The Mastercuts label's great Classic Jazz-Funk series kicked off in 1991, and like the remainder of volumes released in its wake throughout the '90s, the first volume more or less concentrates on the '70s end of jazz-funk, as opposed to the form's beginnings during the '60s. Jazz artists were incorporating more potent and often easily danceable backbeats and were also allowing for the R&B of the time to infiltrate their sound, causing purists to shriek in horror at the break from tradition and – just as importantly – the crossover appeal.
The most consistently enticing disc in the Rock Instrumental Classics series, this is both a great party and driving record and a window on the rhythms that powered soul music in the '60s (and early '70s, in two cases). In addition to some obvious choices (the four Booker T. & the MG's tracks, the Mar-Keys' "Last Night"), it also offers some left-field picks, such as the varied approaches to Latin music offered by Ray Barretto, Mongo Santamaria, and El Chicano. The stock of virtuoso performances here is all but endless: the bass-and-drums breakdown on Cliff Nobles and Co.'s "The Horse," the glinting guitar solo on the Bar-Kays' "Soul Finger," Hugh Masekela's questing trumpet on "Grazing in the Grass".
The original Chico Hamilton Quintet was one of the last significant West Coast jazz bands of the cool era. Consisting of Buddy Collette on reeds (flute, clarinet, alto, and tenor), guitarist Jim Hall, bassist Carson Smith, and the drummer/leader, the most distinctive element in the group's identity was cellist Fred Katz. The band could play quite softly, blending together elements of bop and classical music into their popular sound and occupying their own niche. This six-CD, limited-edition box set from 1997 starts off with a Hamilton drum solo from a 1954 performance with the Gerry Mulligan Quartet; it contains three full albums and many previously unreleased numbers) by the original Chico Hamilton band and also has quite a few titles from the second Hamilton group (which has Paul Horn and John Pisano in the places of Collette and Hall).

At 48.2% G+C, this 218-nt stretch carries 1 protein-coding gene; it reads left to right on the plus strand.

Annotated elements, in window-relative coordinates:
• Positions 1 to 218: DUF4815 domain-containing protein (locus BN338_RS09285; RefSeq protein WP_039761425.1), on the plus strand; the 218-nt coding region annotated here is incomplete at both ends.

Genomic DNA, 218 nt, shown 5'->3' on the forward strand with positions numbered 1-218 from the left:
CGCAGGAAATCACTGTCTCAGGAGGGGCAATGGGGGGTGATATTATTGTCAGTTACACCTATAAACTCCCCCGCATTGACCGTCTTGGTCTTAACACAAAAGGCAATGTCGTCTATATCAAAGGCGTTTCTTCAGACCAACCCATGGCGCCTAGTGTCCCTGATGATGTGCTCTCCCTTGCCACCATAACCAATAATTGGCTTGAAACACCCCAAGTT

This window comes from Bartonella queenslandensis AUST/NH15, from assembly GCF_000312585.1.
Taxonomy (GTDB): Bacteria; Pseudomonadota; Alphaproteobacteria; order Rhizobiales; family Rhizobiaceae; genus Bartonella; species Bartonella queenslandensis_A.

For many their first encounter with classical music will be through its use in films and this collection makes a fantastic entry point to this rich and diverse world. Helpfully all tracks list the films alongside the music, so there will be no doubt as to where the music is familiar from. Classical music has been used to memorable effect in films many times from Ride of the Valkyries in Apocalypse Now to Barber s Adagio in Platoon and from Also sprach Zarathustra in 2001: A Space Odyssey to Beethoven s Ninth in A Clockwork Orange. Occasionally, as in the case of Mozart s Piano Concerto No.21 used in Elvira Madigan, the film title has provided a lasting nickname for the music. All these favourites are included here.
With the stresses and strains of modern life to contend with, many turn to classical music for solace and this varied collection of over seven and a half hours of relaxing favorites is the perfect antidote to the pressures of modern life. The set is themed and starts with two CDs of choral music, many of which are vocal arrangements of familiar favorites. These are followed by CDs devoted respectfully to flute and harp, the classical guitar, piano and orchestral music. Those who enjoyed the 101 Adagios set will find much to enjoy here, and can be reassured that any duplication is kept to an absolute minimum and where it does occur, is in strikingly different arrangements. The artists at the helm of this relaxing journey include the choirs of King s College Cambridge and the New College Oxford, flautist William Bennett and harpist Marisa Robles, Pepe Romero, Vladimir Ashkenazy, Herbert von Karajan and Sir Georg Solti.